Glucagon-like peptide 1-based therapies and risk of pancreatitis: a self-controlled case series analysis
Version of Record online: 3 DEC 2013
Copyright © 2013 John Wiley & Sons, Ltd.
Pharmacoepidemiology and Drug Safety
Volume 23, Issue 3, pages 234–239, March 2014
How to Cite
Li, X., Zhang, Z. and Duke, J. (2014), Glucagon-like peptide 1-based therapies and risk of pancreatitis: a self-controlled case series analysis. Pharmacoepidem. Drug Safe., 23: 234–239. doi: 10.1002/pds.3542
- Issue online: 4 MAR 2014
- Version of Record online: 3 DEC 2013
- Manuscript Accepted: 6 OCT 2013
- Manuscript Revised: 1 OCT 2013
- Manuscript Received: 16 AUG 2013
- safety surveillance;
- electronic observational databases;
- self-controlled case series;
Previous studies have suggested a link between glucagon-like peptide 1 (GLP-1)-based therapies and acute pancreatitis, while other studies have found no association. Because differences in diabetes severity may confound this relationship, a self-controlled case series (SCCS) analysis has been suggested as a means to control for individual-level confounding.
We evaluated the relationship between GLP-1-based therapies and pancreatitis by SCCS method using a large observational database. We calculated the incidence density ratio of pancreatitis for exposure versus non-exposure to each drug. To examine the robustness of our findings, we performed sensitivity analyses by varying risk windows, using two pancreatitis definitions and including incident pancreatitis or all occurrences.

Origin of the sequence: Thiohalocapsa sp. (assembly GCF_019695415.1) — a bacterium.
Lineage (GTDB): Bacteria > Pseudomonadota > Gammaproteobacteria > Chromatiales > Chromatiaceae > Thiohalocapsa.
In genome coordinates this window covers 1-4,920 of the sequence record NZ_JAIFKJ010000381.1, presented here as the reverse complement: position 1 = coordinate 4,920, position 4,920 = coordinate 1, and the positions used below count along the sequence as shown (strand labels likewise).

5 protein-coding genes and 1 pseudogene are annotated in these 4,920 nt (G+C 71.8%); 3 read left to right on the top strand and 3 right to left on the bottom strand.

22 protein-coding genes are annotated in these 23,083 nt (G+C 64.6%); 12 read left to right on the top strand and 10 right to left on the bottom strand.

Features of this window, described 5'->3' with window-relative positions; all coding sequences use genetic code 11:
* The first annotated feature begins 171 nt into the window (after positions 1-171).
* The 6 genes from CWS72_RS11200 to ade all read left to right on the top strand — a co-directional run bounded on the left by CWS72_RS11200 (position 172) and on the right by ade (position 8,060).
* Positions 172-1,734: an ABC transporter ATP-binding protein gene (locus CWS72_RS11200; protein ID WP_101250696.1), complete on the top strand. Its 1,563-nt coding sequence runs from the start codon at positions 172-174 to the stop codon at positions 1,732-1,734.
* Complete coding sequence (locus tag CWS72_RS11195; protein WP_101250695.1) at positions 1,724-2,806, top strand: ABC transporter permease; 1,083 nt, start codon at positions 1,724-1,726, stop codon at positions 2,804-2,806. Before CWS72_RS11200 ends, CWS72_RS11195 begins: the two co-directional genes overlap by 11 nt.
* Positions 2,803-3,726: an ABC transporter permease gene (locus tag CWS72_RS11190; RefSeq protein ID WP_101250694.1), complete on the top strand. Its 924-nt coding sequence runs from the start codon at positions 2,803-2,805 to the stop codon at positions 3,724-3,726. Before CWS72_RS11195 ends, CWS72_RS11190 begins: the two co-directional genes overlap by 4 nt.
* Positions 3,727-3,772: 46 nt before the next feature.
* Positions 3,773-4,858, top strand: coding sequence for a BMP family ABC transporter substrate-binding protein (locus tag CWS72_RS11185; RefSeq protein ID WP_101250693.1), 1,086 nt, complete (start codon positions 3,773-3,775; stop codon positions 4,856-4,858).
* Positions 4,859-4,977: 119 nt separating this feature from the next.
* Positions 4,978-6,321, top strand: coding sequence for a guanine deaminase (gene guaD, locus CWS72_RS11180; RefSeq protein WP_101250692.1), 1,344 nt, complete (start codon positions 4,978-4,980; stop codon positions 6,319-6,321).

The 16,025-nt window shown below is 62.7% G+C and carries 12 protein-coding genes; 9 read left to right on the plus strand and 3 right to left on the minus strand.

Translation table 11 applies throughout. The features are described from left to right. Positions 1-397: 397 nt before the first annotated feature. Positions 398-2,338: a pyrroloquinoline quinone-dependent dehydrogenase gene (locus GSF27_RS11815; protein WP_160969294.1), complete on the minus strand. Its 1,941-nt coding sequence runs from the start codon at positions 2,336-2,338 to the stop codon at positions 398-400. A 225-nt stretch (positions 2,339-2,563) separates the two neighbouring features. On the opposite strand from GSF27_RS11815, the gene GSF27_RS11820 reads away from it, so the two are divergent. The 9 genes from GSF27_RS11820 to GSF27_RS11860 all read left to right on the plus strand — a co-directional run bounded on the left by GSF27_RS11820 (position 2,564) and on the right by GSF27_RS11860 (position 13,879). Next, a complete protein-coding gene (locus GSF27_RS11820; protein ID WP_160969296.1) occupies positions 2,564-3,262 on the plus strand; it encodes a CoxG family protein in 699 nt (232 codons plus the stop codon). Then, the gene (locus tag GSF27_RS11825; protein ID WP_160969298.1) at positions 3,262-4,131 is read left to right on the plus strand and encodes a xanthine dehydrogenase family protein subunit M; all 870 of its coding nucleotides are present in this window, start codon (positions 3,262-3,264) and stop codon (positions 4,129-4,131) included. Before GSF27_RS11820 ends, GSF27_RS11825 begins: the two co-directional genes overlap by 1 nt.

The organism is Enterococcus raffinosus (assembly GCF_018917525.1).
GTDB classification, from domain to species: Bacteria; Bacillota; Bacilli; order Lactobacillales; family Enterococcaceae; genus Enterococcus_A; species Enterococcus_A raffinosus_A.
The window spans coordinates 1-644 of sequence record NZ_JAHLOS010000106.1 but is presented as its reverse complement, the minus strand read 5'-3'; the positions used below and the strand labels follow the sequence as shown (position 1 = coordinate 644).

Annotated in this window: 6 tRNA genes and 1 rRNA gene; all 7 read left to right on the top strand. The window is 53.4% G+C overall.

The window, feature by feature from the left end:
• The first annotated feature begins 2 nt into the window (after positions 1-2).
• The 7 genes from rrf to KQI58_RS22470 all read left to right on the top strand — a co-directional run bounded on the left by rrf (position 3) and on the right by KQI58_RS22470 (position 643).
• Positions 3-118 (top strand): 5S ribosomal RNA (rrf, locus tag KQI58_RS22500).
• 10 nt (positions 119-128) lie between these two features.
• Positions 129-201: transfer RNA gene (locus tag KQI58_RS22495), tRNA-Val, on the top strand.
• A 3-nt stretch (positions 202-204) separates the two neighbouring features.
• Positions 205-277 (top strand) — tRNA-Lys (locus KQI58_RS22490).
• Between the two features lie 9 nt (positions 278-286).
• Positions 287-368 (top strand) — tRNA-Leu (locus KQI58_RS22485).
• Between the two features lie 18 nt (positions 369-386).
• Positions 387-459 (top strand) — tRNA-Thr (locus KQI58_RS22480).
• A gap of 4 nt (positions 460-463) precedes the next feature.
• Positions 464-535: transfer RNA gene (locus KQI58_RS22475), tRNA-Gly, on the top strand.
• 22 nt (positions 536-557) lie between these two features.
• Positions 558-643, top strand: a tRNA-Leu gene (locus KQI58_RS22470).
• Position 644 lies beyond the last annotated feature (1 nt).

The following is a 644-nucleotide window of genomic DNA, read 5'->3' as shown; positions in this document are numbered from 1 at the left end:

From dispensing data on 1.2 million patients, we found 7992 sitagliptin-exposed patients and 3552 exenatide-exposed patients between 2004 and 2009. Using an ICD9/CPT-based case definition of pancreatitis, we identified 207 sitagliptin and 82 exenatide cases. Augmenting this definition with laboratory criteria increased our cohort to 245 sitagliptin and 96 exenatide cases. For sitagliptin and exenatide cases, respectively, the mean duration of observation was 5.2 and 5.5 years, and the mean duration of drug exposure was 0.7 and 0.5 years. For all analyses (including different pancreatitis definitions, risk periods, and incident or recurrent events), the incidence density ratios for development of pancreatitis during exposure versus non-exposure ranged from 0.68 to 1.46, with all having 95% confidence intervals containing 1.
We found no association between the use of GLP-1-based therapies and pancreatitis using SCCS analysis in a large observational database. Copyright © 2013 John Wiley & Sons, Ltd.